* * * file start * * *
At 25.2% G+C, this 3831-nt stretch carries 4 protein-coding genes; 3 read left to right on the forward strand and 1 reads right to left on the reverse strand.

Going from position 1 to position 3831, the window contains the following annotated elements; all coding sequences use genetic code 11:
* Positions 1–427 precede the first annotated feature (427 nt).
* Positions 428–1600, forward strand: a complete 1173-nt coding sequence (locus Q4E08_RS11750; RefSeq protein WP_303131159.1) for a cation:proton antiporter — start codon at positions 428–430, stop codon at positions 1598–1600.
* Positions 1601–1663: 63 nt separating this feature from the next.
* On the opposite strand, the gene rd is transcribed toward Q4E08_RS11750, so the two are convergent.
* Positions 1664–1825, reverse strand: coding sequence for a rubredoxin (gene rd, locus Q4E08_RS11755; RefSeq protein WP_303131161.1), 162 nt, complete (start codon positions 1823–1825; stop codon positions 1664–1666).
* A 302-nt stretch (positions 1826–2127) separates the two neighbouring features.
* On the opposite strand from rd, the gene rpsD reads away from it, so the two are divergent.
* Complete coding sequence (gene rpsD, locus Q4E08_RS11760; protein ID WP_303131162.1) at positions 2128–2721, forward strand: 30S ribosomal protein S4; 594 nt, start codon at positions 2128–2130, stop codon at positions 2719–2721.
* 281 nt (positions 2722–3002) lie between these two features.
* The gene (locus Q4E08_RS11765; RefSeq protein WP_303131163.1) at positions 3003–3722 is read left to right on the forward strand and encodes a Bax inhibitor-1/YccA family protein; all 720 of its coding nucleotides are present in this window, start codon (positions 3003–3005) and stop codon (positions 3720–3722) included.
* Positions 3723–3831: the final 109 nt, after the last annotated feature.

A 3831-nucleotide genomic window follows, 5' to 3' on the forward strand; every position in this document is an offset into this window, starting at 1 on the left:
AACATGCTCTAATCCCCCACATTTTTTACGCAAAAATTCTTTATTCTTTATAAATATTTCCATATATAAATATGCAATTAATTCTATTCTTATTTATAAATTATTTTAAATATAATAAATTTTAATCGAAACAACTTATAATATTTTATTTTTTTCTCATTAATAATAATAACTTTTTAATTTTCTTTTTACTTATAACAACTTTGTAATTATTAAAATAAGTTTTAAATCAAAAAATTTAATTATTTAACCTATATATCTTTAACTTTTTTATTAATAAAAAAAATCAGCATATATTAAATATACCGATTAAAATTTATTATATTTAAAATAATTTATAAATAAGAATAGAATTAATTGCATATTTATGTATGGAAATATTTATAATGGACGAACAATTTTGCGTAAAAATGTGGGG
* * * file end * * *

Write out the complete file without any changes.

At 25.2% G+C, this 3831-nt stretch carries 4 protein-coding genes; 3 read left to right on the forward strand and 1 reads right to left on the reverse strand.

Going from position 1 to position 3831, the window contains the following annotated elements; all coding sequences use genetic code 11:
* Positions 1–427 precede the first annotated feature (427 nt).
* Positions 428–1600, forward strand: a complete 1173-nt coding sequence (locus Q4E08_RS11750; RefSeq protein WP_303131159.1) for a cation:proton antiporter — start codon at positions 428–430, stop codon at positions 1598–1600.
* Positions 1601–1663: 63 nt separating this feature from the next.
* On the opposite strand, the gene rd is transcribed toward Q4E08_RS11750, so the two are convergent.
* Positions 1664–1825, reverse strand: coding sequence for a rubredoxin (gene rd, locus Q4E08_RS11755; RefSeq protein WP_303131161.1), 162 nt, complete (start codon positions 1823–1825; stop codon positions 1664–1666).
* A 302-nt stretch (positions 1826–2127) separates the two neighbouring features.
* On the opposite strand from rd, the gene rpsD reads away from it, so the two are divergent.
* Complete coding sequence (gene rpsD, locus Q4E08_RS11760; protein ID WP_303131162.1) at positions 2128–2721, forward strand: 30S ribosomal protein S4; 594 nt, start codon at positions 2128–2130, stop codon at positions 2719–2721.
* 281 nt (positions 2722–3002) lie between these two features.
* The gene (locus Q4E08_RS11765; RefSeq protein WP_303131163.1) at positions 3003–3722 is read left to right on the forward strand and encodes a Bax inhibitor-1/YccA family protein; all 720 of its coding nucleotides are present in this window, start codon (positions 3003–3005) and stop codon (positions 3720–3722) included.
* Positions 3723–3831: the final 109 nt, after the last annotated feature.

A 3831-nucleotide genomic window follows, 5' to 3' on the forward strand; every position in this document is an offset into this window, starting at 1 on the left:
AACATGCTCTAATCCCCCACATTTTTTACGCAAAAATTCTTTATTCTTTATAAATATTTCCATATATAAATATGCAATTAATTCTATTCTTATTTATAAATTATTTTAAATATAATAAATTTTAATCGAAACAACTTATAATATTTTATTTTTTTCTCATTAATAATAATAACTTTTTAATTTTCTTTTTACTTATAACAACTTTGTAATTATTAAAATAAGTTTTAAATCAAAAAATTTAATTATTTAACCTATATATCTTTAACTTTTTTATTAATAAAAAAAATCAGCATATATTAAATATACCGATTAAAATTTATTATATTTAAAATAATTTATAAATAAGAATAGAATTAATTGCATATTTATGTATGGAAATATTTATAATGGACGAACAATTTTGCGTAAAAATGTGGGG